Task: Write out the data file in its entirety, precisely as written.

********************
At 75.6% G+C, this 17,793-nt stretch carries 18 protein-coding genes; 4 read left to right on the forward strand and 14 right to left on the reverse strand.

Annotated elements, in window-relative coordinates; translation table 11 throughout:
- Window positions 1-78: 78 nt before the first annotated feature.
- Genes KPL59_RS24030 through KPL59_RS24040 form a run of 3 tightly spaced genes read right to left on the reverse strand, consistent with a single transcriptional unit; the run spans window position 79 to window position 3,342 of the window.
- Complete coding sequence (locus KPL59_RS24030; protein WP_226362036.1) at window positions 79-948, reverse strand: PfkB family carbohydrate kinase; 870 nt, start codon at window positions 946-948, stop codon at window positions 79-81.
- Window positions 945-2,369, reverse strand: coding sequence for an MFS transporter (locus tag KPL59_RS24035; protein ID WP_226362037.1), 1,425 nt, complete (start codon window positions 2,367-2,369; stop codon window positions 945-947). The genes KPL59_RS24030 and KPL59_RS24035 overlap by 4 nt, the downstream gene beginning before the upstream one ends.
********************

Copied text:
At 75.6% G+C, this 17,793-nt stretch carries 18 protein-coding genes; 4 read left to right on the forward strand and 14 right to left on the reverse strand.

Annotated elements, in window-relative coordinates; translation table 11 throughout:
- Window positions 1-78: 78 nt before the first annotated feature.
- Genes KPL59_RS24030 through KPL59_RS24040 form a run of 3 tightly spaced genes read right to left on the reverse strand, consistent with a single transcriptional unit; the run spans window position 79 to window position 3,342 of the window.
- Complete coding sequence (locus KPL59_RS24030; protein WP_226362036.1) at window positions 79-948, reverse strand: PfkB family carbohydrate kinase; 870 nt, start codon at window positions 946-948, stop codon at window positions 79-81.
- Window positions 945-2,369, reverse strand: coding sequence for an MFS transporter (locus tag KPL59_RS24035; protein ID WP_226362037.1), 1,425 nt, complete (start codon window positions 2,367-2,369; stop codon window positions 945-947). The genes KPL59_RS24030 and KPL59_RS24035 overlap by 4 nt, the downstream gene beginning before the upstream one ends.